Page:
"The Kitchen is Seasoned With Love"
The above quotation is stamped on countless refrigerator magnets and embroidered on dishtowels across the world; and yet, how many of us ever stop to think about what it really means? After all, why is it important that a concept as ethereal and abstract as love should have significance in the kitchen, a place supposedly reserved for preparing that which is necessary only to maintaining the physical body? This question can perhaps be best answered by the “little woman” named Harriet Beecher Stowe, in her novel Uncle Tom’s Cabin – written before we even had refrigerators, much less magnets bearing heartwarming little proverbs.
Whereas it may at first be overlooked, the description of different types of kitchens in Uncle Tom’s Cabin is in fact a recurring theme in the novel and not to be trivialized. On the contrary, Harriet Beecher Stowe uses the image of the kitchen to encompass one of the most pertinent aspects of her argument against slavery: that of the importance of the home and domestic life in the fight against oppression and injustice. An indoctrinated member of the infamous “Cult of True Womanhood,” an unofficial sisterhood designed to combat women’s lack of physical and political power by encouraging them to develop the power of influence, Stowe uses representations of the ideology of this alliance – whose central tenets are piety, purity, submissiveness, and domesticity – as weapons in her narrative battle against slavery’s evils. She aims these weapons straight at the heart of female readers belonging to the same sisterhood, especially mothers; and with what territory should her feminine readership be more closely acquainted...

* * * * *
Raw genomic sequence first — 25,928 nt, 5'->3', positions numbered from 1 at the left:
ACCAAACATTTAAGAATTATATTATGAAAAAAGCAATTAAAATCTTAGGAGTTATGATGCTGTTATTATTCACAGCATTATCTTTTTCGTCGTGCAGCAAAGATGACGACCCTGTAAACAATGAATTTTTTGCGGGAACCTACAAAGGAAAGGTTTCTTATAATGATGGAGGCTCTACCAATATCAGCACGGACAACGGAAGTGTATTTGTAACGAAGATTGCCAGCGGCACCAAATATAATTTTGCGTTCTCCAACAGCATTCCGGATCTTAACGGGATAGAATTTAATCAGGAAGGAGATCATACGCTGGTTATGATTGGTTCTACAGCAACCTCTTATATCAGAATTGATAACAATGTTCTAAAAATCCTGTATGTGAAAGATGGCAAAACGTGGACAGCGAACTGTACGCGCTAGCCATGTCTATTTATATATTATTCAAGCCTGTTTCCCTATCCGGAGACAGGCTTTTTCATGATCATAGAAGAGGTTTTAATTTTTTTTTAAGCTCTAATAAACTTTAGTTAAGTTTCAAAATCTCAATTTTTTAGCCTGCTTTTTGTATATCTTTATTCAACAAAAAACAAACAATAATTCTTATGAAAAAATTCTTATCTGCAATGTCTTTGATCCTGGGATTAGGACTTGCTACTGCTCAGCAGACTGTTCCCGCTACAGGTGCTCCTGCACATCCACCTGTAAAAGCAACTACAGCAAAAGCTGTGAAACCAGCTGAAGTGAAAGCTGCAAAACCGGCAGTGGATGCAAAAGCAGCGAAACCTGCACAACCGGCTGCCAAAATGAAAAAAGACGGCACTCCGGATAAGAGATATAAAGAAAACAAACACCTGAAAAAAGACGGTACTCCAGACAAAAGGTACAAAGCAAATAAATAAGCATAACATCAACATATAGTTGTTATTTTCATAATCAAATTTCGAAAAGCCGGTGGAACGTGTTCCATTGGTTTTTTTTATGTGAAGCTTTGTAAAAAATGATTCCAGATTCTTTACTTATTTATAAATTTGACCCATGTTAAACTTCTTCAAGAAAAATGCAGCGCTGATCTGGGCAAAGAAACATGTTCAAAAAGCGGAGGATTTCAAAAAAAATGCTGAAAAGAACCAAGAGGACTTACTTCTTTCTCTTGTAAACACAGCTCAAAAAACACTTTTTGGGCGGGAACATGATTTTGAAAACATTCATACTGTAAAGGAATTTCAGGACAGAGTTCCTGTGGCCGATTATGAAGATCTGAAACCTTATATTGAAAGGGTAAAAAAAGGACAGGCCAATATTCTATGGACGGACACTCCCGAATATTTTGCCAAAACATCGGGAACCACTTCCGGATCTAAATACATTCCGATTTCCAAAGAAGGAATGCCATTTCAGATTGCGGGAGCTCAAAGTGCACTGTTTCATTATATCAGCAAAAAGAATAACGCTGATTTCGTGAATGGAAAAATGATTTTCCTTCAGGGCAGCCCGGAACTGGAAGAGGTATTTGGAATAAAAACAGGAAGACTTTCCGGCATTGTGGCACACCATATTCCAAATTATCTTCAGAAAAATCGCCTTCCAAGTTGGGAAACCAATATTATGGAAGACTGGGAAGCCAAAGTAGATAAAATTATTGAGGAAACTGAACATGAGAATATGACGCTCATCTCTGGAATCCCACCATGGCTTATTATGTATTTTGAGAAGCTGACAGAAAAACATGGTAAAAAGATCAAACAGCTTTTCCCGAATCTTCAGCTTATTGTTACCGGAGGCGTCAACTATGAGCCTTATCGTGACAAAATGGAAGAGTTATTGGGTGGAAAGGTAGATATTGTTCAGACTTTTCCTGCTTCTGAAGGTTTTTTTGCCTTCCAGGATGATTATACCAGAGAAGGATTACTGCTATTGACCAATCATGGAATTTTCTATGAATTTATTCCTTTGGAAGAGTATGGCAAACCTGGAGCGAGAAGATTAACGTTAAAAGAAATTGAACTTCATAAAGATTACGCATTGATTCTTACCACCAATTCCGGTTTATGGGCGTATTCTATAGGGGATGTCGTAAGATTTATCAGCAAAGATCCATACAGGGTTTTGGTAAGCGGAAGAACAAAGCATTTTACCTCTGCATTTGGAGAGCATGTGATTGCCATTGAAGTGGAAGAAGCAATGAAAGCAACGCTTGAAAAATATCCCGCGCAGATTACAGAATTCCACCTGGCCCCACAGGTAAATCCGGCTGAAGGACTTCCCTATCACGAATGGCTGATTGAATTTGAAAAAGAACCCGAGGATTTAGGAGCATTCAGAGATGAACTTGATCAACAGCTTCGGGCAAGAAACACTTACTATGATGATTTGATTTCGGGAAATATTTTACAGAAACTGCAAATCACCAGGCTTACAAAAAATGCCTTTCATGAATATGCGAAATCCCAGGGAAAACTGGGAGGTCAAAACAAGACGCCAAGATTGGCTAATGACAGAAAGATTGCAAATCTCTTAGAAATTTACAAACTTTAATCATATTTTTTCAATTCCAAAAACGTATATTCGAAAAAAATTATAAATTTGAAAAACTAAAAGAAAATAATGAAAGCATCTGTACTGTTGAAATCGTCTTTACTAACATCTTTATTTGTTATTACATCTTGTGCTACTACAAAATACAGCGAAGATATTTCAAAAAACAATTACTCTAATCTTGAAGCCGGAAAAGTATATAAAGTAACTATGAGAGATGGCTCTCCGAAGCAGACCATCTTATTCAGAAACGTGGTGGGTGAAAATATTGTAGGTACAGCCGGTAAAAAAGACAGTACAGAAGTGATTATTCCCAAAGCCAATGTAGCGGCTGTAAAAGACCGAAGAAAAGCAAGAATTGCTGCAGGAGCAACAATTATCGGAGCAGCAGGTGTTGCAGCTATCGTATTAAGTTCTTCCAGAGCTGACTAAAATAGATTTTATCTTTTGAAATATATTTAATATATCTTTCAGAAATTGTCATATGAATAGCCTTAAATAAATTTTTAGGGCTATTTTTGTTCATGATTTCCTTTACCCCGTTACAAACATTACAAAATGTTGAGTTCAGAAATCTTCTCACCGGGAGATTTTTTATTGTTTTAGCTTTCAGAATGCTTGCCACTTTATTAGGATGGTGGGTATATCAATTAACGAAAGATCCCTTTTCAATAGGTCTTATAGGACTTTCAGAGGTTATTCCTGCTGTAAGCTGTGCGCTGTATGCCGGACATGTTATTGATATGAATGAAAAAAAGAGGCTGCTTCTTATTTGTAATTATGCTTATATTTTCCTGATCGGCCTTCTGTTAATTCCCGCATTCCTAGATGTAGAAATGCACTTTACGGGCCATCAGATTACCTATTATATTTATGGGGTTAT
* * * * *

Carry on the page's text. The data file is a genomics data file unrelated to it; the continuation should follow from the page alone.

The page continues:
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...ey into freedom.
Finding meaning in Stowe’s use of kitchen imagery is not too difficult a task; her comparison of Chloe’s and Dinah’s kitchens shows the almost polar variations that can occur in slaveholding households, but the ultimate destruction that takes place in both homes proves that no matter how things may at first appear, tragedy will always be the result when slavery is at the core. The only way that true harmony can be achieved is through a system that is not based on slavery, as seen in the example of Rachel Halliday’s Quaker kitchen, where the scenarios of the other households are reversed, and the result is a hopeful end for the sufferer through the kindness of a fellow human being. Now it is up to us as readers to conduct our own kitchens with the same values of motherly nurturing, compassion for one’s fellow man, and most importantly, love.
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